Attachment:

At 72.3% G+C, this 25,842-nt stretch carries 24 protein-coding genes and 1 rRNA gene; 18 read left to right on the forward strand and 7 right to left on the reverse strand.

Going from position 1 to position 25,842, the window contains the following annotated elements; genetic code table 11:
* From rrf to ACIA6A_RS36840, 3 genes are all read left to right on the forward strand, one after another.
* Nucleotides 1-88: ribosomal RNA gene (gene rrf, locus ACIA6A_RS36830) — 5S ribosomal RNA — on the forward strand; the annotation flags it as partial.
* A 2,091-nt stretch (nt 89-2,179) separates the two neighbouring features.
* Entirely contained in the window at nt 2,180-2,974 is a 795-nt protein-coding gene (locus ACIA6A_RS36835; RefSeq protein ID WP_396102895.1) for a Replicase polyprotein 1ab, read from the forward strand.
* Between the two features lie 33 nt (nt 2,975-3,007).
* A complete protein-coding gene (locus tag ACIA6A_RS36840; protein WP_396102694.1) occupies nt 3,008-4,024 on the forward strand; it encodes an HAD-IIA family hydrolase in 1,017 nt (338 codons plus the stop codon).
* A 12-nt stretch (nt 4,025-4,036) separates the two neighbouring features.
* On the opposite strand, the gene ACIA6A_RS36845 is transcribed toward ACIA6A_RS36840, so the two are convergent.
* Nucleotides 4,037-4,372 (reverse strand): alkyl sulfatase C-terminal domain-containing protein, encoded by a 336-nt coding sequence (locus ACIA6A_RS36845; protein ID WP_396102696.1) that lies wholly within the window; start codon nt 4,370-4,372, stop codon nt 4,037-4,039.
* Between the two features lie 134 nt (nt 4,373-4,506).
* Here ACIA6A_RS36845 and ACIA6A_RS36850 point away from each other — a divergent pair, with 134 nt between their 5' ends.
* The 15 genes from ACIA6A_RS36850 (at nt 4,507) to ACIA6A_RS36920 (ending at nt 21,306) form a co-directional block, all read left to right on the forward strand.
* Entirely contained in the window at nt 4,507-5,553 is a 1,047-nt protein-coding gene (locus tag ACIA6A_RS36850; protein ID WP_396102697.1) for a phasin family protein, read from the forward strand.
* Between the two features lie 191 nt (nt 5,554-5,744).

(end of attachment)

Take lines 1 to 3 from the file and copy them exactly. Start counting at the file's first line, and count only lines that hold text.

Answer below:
At 72.3% G+C, this 25,842-nt stretch carries 24 protein-coding genes and 1 rRNA gene; 18 read left to right on the forward strand and 7 right to left on the reverse strand.

Going from position 1 to position 25,842, the window contains the following annotated elements; genetic code table 11:
* From rrf to ACIA6A_RS36840, 3 genes are all read left to right on the forward strand, one after another.